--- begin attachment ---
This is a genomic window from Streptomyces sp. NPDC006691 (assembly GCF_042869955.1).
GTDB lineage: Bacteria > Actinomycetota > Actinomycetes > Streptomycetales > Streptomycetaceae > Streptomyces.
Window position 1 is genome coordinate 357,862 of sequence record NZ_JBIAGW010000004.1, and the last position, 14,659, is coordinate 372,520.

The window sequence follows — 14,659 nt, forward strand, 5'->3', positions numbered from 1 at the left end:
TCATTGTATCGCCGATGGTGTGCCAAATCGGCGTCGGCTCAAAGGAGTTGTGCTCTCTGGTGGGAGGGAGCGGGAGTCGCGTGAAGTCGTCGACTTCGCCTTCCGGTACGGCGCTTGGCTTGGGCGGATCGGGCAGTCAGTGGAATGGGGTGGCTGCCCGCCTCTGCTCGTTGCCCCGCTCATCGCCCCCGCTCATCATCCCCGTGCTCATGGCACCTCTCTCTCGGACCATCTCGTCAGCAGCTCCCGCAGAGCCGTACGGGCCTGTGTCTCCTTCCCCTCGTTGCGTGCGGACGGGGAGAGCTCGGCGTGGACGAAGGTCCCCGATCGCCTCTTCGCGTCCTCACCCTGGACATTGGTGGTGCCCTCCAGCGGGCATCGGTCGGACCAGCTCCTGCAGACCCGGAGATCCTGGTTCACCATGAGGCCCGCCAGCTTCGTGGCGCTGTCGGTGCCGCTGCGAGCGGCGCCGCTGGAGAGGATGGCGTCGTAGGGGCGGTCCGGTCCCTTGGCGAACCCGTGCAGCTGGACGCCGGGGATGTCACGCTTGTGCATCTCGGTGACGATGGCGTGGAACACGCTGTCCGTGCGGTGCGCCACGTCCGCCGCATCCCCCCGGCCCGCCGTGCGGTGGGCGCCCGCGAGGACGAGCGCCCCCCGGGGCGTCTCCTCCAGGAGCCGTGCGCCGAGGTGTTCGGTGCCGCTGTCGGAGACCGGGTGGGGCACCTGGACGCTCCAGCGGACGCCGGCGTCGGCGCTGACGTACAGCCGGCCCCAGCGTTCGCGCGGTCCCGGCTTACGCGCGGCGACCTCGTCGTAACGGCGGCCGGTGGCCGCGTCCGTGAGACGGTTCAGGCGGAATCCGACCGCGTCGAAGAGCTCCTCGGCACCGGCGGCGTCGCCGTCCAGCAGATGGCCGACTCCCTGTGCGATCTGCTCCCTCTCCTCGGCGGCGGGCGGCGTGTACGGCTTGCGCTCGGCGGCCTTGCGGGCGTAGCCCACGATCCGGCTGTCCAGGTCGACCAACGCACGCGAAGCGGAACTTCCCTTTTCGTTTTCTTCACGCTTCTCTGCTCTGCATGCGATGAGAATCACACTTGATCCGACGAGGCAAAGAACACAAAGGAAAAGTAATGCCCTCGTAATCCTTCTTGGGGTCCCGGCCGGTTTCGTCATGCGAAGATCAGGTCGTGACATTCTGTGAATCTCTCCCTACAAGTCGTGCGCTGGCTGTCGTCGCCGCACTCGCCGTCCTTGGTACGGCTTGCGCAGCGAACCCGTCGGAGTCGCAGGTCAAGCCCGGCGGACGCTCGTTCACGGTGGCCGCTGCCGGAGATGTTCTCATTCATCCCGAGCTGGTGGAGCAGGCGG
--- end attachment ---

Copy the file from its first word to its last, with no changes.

This is a genomic window from Streptomyces sp. NPDC006691 (assembly GCF_042869955.1).
GTDB lineage: Bacteria > Actinomycetota > Actinomycetes > Streptomycetales > Streptomycetaceae > Streptomyces.
Window position 1 is genome coordinate 357,862 of sequence record NZ_JBIAGW010000004.1, and the last position, 14,659, is coordinate 372,520.

The window sequence follows — 14,659 nt, forward strand, 5'->3', positions numbered from 1 at the left end:
TCATTGTATCGCCGATGGTGTGCCAAATCGGCGTCGGCTCAAAGGAGTTGTGCTCTCTGGTGGGAGGGAGCGGGAGTCGCGTGAAGTCGTCGACTTCGCCTTCCGGTACGGCGCTTGGCTTGGGCGGATCGGGCAGTCAGTGGAATGGGGTGGCTGCCCGCCTCTGCTCGTTGCCCCGCTCATCGCCCCCGCTCATCATCCCCGTGCTCATGGCACCTCTCTCTCGGACCATCTCGTCAGCAGCTCCCGCAGAGCCGTACGGGCCTGTGTCTCCTTCCCCTCGTTGCGTGCGGACGGGGAGAGCTCGGCGTGGACGAAGGTCCCCGATCGCCTCTTCGCGTCCTCACCCTGGACATTGGTGGTGCCCTCCAGCGGGCATCGGTCGGACCAGCTCCTGCAGACCCGGAGATCCTGGTTCACCATGAGGCCCGCCAGCTTCGTGGCGCTGTCGGTGCCGCTGCGAGCGGCGCCGCTGGAGAGGATGGCGTCGTAGGGGCGGTCCGGTCCCTTGGCGAACCCGTGCAGCTGGACGCCGGGGATGTCACGCTTGTGCATCTCGGTGACGATGGCGTGGAACACGCTGTCCGTGCGGTGCGCCACGTCCGCCGCATCCCCCCGGCCCGCCGTGCGGTGGGCGCCCGCGAGGACGAGCGCCCCCCGGGGCGTCTCCTCCAGGAGCCGTGCGCCGAGGTGTTCGGTGCCGCTGTCGGAGACCGGGTGGGGCACCTGGACGCTCCAGCGGACGCCGGCGTCGGCGCTGACGTACAGCCGGCCCCAGCGTTCGCGCGGTCCCGGCTTACGCGCGGCGACCTCGTCGTAACGGCGGCCGGTGGCCGCGTCCGTGAGACGGTTCAGGCGGAATCCGACCGCGTCGAAGAGCTCCTCGGCACCGGCGGCGTCGCCGTCCAGCAGATGGCCGACTCCCTGTGCGATCTGCTCCCTCTCCTCGGCGGCGGGCGGCGTGTACGGCTTGCGCTCGGCGGCCTTGCGGGCGTAGCCCACGATCCGGCTGTCCAGGTCGACCAACGCACGCGAAGCGGAACTTCCCTTTTCGTTTTCTTCACGCTTCTCTGCTCTGCATGCGATGAGAATCACACTTGATCCGACGAGGCAAAGAACACAAAGGAAAAGTAATGCCCTCGTAATCCTTCTTGGGGTCCCGGCCGGTTTCGTCATGCGAAGATCAGGTCGTGACATTCTGTGAATCTCTCCCTACAAGTCGTGCGCTGGCTGTCGTCGCCGCACTCGCCGTCCTTGGTACGGCTTGCGCAGCGAACCCGTCGGAGTCGCAGGTCAAGCCCGGCGGACGCTCGTTCACGGTGGCCGCTGCCGGAGATGTTCTCATTCATCCCGAGCTGGTGGAGCAGGCGG